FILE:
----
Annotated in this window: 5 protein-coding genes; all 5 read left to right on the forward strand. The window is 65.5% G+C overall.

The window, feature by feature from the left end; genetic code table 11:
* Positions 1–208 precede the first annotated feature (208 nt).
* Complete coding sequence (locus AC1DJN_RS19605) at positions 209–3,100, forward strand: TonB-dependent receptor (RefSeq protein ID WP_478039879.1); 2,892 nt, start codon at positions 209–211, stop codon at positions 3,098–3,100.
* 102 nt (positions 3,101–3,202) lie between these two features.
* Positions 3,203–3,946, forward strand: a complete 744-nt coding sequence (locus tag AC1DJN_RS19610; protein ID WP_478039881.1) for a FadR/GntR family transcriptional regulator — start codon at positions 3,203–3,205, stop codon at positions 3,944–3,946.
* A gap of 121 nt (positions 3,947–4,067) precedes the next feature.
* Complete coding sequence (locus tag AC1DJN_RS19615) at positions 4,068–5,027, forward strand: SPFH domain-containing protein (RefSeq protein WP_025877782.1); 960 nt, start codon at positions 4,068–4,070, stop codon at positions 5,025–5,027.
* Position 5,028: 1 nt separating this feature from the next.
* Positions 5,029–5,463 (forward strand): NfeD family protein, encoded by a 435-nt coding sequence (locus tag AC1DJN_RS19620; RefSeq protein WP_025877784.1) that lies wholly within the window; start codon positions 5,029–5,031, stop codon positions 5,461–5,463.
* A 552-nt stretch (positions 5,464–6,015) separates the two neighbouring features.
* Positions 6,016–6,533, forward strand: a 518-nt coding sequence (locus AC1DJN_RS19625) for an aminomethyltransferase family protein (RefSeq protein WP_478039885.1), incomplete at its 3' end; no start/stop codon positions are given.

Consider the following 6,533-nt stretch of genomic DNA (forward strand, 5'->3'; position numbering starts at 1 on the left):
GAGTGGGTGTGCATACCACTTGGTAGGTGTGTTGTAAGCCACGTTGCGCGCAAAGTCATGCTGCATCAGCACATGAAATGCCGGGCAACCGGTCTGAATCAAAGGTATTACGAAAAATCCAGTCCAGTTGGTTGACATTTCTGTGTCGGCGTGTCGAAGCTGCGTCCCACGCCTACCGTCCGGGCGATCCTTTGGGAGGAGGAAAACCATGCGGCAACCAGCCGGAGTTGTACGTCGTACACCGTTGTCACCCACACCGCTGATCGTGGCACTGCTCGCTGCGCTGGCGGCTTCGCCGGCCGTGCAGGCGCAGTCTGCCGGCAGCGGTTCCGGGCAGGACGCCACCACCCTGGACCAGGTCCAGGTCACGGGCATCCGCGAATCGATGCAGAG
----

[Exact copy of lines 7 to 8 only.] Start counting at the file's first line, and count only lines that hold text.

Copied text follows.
* A gap of 121 nt (positions 3,947–4,067) precedes the next feature.
* Complete coding sequence (locus tag AC1DJN_RS19615) at positions 4,068–5,027, forward strand: SPFH domain-containing protein (RefSeq protein WP_025877782.1); 960 nt, start codon at positions 4,068–4,070, stop codon at positions 5,025–5,027.